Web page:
“We had chances to score,” Antley said. “One base hit would have gotten us two here and another base hit would have gotten us two there. They made some good plays defensively. All-in-all, that was a fantastic ballgame.”

After Hennen and McGuire switched positions with Hennen taking the mound to open the top half of the stanza, the Aggies tied the game in the bottom of the fifth inning when McGuire walked with one out, advanced to second base on a Murphy single and then scored on a hard-hit single by Aggies’ outfielder Mike Jones.

Hennen shut down the Pirates in the top of the sixth and seventh innings, sending the Aggies to bat with one last chance to try and keep the game from going into extra innings.

McGuire led off with a walk before a sacrifice bunt by Murphy advanced him to scoring position at second base.

Hicks then intentionally walked Bradshaw to give the Aggies runners at first and second base while also increasing the odds of the Pirates potentially pulling off a double play to end the inning.

“After Bryce walked, it should have been obvious Gavin was going bunt. We were going to bunt Bryce into scoring position. Now I did have a feeling they might walk Bradshaw at that point to put the force out back everywhere and to not have to pitch to him.”

That brought Jones to the plate, and the junior slapped a grounder to third that looked like it would be the Aggies’ second out of the inning.

But the Pirates’ third baseman threw wide to first base and the ball rolled back toward the fence as McGuire began his sprint to home plate and the walk-off win.

Murphy said he was proud of his role in the win, even if it wasn’t as heroic as McGuire’s efforts on the night.

“To do whatever I can do to help the team is what I’m about,” Murphy said. “And I knew that would help us win. Because I knew Bradshaw was coming up behind me. And they walked him and I knew that bunt was going to help us make it to state.”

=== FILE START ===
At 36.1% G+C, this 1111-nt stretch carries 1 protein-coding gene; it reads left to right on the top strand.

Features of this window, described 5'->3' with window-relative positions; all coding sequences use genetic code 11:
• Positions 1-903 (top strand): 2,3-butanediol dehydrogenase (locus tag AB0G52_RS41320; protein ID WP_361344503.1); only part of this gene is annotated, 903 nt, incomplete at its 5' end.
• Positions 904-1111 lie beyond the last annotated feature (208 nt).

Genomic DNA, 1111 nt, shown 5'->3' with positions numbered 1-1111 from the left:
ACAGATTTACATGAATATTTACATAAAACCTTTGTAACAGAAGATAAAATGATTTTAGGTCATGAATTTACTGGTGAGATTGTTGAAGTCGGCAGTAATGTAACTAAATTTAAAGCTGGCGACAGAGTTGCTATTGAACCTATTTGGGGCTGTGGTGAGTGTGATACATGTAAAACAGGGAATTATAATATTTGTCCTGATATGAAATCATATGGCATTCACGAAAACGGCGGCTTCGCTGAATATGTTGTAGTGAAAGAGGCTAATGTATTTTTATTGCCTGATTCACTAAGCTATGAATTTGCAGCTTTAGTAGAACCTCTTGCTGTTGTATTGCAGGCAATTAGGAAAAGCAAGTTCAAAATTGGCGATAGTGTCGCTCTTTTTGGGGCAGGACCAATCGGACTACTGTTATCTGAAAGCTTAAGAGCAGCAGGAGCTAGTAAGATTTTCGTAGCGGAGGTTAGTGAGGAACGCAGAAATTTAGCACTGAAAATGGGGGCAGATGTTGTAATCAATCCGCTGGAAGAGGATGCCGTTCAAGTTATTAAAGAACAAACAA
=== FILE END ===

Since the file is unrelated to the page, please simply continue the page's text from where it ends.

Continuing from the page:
Antley credited experience and maturity from all four of his seniors – Hennen, McGuire, Murphy and Bradshaw – for helping the Aggies hold on for the win, alluding to a play in the bottom of the sixth when Hennen blasted a two-out shot to right field that could have given Choudrant a chance at a run save for a brilliant catch by the Hicks rightfielder.

“These guys are almost professionals in the way they approach things mentally,” Antley said. “He knows it might not always go the way it should for him. 

“He blasted that shot to right field and the guy just caught it, he just looked at us and said, it happens. Because he knew he had to go out there and pitch. And he went out there and took control and kept those guys from scoring. It’s tough when you’re in a 1-1 ballgame and they get a runner on base. That could be the end of the season right there. But those guys know how to do it. They know how to keep their composure.”

Antley admitted he had a good feeling going into the bottom half of the seventh inning despite the stressful finish.

“It’s fantastic as a spectator,” Antley said. “That was a great ballgame to sit in the stands and watch, but so much to coach. I told them being in a tie ballgame with the 2-3-4 hitters coming up, all seniors, that’s a good spot.”

And he felt that way because of that maturity and experience of his seniors.

“We’ve been in this situation before,” McGuire said. “We live for it. When that time comes, we don’t feel pressure right there. We just get the job done.”